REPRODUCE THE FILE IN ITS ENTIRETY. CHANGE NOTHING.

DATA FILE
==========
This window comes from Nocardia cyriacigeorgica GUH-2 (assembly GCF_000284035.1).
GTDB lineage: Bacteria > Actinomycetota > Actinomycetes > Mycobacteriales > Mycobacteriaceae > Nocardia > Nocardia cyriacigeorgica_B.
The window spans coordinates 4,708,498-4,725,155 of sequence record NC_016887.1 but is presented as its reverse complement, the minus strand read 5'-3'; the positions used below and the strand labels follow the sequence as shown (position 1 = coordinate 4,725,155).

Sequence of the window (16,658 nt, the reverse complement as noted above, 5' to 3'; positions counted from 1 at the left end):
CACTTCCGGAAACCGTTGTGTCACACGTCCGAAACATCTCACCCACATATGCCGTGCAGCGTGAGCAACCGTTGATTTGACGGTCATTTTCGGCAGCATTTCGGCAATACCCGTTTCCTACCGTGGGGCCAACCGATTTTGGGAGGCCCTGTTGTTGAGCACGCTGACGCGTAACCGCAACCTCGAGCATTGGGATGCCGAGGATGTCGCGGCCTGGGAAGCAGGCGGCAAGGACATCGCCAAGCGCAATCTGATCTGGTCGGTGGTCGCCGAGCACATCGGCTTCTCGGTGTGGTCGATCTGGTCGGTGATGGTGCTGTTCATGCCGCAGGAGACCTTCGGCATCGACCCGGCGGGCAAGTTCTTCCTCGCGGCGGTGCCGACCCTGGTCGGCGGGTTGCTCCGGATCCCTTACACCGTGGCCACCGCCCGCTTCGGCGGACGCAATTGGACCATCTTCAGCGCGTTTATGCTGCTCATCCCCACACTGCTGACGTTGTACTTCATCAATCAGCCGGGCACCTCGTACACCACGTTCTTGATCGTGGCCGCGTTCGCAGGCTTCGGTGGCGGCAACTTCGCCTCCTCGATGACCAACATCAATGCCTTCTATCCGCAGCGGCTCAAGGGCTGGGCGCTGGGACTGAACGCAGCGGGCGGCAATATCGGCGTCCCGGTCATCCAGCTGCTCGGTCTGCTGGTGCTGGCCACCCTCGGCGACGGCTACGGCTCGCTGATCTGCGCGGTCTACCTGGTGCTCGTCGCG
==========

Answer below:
This window comes from Nocardia cyriacigeorgica GUH-2 (assembly GCF_000284035.1).
GTDB lineage: Bacteria > Actinomycetota > Actinomycetes > Mycobacteriales > Mycobacteriaceae > Nocardia > Nocardia cyriacigeorgica_B.
The window spans coordinates 4,708,498-4,725,155 of sequence record NC_016887.1 but is presented as its reverse complement, the minus strand read 5'-3'; the positions used below and the strand labels follow the sequence as shown (position 1 = coordinate 4,725,155).

Sequence of the window (16,658 nt, the reverse complement as noted above, 5' to 3'; positions counted from 1 at the left end):
CACTTCCGGAAACCGTTGTGTCACACGTCCGAAACATCTCACCCACATATGCCGTGCAGCGTGAGCAACCGTTGATTTGACGGTCATTTTCGGCAGCATTTCGGCAATACCCGTTTCCTACCGTGGGGCCAACCGATTTTGGGAGGCCCTGTTGTTGAGCACGCTGACGCGTAACCGCAACCTCGAGCATTGGGATGCCGAGGATGTCGCGGCCTGGGAAGCAGGCGGCAAGGACATCGCCAAGCGCAATCTGATCTGGTCGGTGGTCGCCGAGCACATCGGCTTCTCGGTGTGGTCGATCTGGTCGGTGATGGTGCTGTTCATGCCGCAGGAGACCTTCGGCATCGACCCGGCGGGCAAGTTCTTCCTCGCGGCGGTGCCGACCCTGGTCGGCGGGTTGCTCCGGATCCCTTACACCGTGGCCACCGCCCGCTTCGGCGGACGCAATTGGACCATCTTCAGCGCGTTTATGCTGCTCATCCCCACACTGCTGACGTTGTACTTCATCAATCAGCCGGGCACCTCGTACACCACGTTCTTGATCGTGGCCGCGTTCGCAGGCTTCGGTGGCGGCAACTTCGCCTCCTCGATGACCAACATCAATGCCTTCTATCCGCAGCGGCTCAAGGGCTGGGCGCTGGGACTGAACGCAGCGGGCGGCAATATCGGCGTCCCGGTCATCCAGCTGCTCGGTCTGCTGGTGCTGGCCACCCTCGGCGACGGCTACGGCTCGCTGATCTGCGCGGTCTACCTGGTGCTCGTCGCG